Committee Member: Dr. Gary Cheung
I am an academic old age psychiatrist. I currently hold a joint appointment between Auckland District Health Board as a community old age psychiatrist and the University of Auckland as a Senior Lecturer. I am the Director of Academic Programme for the Auckland Regional Psychiatric Training Programme. I have a particular interest in post-graduate psychiatry training and research supervision. I am very involved with the training and examination committees of the Royal Australian and New Zealand College of Psychiatrists. My clinical expertise includes the assessment and management of dementia and mild cognitive impairment, capacity assessment and late-life depression. I have a broad research interest with a focus on improving health outcomes and quality of life of older adults. My key research projects include cognitive interventions in dementia, the lived experience of people with dementia, suicide in older adults, and psychosocial group therapy for older adults with loneliness.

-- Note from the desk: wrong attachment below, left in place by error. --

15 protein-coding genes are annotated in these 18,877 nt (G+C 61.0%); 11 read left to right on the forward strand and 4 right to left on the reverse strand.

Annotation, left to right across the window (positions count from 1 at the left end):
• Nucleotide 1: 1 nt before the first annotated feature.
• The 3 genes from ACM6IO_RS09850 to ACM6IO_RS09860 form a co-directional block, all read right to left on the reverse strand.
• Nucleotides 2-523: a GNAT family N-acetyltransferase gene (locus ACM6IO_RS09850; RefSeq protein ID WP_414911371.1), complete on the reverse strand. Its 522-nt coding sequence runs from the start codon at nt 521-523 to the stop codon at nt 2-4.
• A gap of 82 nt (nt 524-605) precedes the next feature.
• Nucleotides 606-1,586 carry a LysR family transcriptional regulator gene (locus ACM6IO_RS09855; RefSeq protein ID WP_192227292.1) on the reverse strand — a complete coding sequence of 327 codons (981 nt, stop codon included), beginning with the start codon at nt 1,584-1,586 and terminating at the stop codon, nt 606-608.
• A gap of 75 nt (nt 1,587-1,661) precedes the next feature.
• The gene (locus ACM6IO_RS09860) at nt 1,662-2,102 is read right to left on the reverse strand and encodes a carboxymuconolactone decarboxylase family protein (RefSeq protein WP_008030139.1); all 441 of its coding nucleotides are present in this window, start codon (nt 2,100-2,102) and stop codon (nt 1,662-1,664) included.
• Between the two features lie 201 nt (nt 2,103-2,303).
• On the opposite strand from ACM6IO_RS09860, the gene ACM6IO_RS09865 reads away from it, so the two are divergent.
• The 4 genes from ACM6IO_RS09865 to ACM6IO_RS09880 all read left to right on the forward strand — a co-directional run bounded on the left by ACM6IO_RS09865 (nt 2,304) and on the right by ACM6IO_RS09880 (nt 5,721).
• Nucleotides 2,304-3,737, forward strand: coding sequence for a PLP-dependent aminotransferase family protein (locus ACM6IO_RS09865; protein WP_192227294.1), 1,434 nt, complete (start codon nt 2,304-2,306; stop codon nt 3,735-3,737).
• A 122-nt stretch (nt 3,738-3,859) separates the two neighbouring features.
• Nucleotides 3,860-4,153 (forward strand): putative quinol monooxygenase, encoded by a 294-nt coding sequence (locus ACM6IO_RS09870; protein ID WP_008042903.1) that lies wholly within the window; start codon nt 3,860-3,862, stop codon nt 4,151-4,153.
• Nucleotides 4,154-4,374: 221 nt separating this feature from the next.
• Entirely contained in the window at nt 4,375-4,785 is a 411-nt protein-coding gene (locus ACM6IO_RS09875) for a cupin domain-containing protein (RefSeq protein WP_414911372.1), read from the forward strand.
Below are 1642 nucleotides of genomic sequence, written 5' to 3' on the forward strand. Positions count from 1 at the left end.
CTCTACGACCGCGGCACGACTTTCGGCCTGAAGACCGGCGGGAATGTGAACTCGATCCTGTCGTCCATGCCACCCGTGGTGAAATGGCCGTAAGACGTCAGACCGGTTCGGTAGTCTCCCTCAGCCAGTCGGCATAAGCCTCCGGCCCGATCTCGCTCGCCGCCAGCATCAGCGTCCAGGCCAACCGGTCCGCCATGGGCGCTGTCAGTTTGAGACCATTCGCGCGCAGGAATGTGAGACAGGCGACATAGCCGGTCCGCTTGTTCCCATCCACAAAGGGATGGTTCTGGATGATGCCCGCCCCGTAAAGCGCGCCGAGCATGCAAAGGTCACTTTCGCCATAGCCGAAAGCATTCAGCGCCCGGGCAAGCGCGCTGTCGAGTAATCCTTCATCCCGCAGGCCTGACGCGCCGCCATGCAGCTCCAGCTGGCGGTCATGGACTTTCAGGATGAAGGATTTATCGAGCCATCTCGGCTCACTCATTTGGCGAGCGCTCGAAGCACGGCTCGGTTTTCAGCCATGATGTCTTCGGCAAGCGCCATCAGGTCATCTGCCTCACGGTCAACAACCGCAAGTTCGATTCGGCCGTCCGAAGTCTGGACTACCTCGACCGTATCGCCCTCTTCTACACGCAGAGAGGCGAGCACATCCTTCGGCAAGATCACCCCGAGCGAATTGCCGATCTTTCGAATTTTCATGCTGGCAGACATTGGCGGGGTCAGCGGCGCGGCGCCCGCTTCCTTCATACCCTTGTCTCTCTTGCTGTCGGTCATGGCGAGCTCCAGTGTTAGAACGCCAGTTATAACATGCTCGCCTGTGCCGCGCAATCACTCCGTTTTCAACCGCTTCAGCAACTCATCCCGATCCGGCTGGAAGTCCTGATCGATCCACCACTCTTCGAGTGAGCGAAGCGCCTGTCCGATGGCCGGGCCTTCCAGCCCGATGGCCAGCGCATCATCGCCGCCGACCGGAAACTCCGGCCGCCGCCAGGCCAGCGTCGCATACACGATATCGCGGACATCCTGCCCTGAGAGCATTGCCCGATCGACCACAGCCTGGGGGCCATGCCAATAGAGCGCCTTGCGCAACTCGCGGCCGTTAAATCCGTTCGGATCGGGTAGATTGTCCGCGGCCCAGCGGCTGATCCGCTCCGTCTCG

Committee Member: Dr. Kathy Glasgow
Dr Kathy Glasgow has a background in health, policy and research. She holds a MA (applied) in Social Science Research and a PhD in Social Policy. For her doctorate she explored attitudes to ageing amongst the baby boomer cohort in New Zealand, underlying values and implications for social policy. She currently works as a Senior Nursing Advisor in the Office of the Chief Nursing Officer at the Ministry of Health and within this role has a focus on the older persons’ health workforce. She is a registered nurse (RGON) with a background in critical care, graduate nurse education, occupational health, and primary care. Kathy has also worked as a policy analyst, project coordinator and researcher, including for Age Concern New Zealand promoting positive ageing, and for the NZ Institute for Research on Ageing as a research fellow. She maintains a keen interest in societal attitudes to ageing and older people.
Regional Hub Representatives:
Lower North Island: Rosie Gibson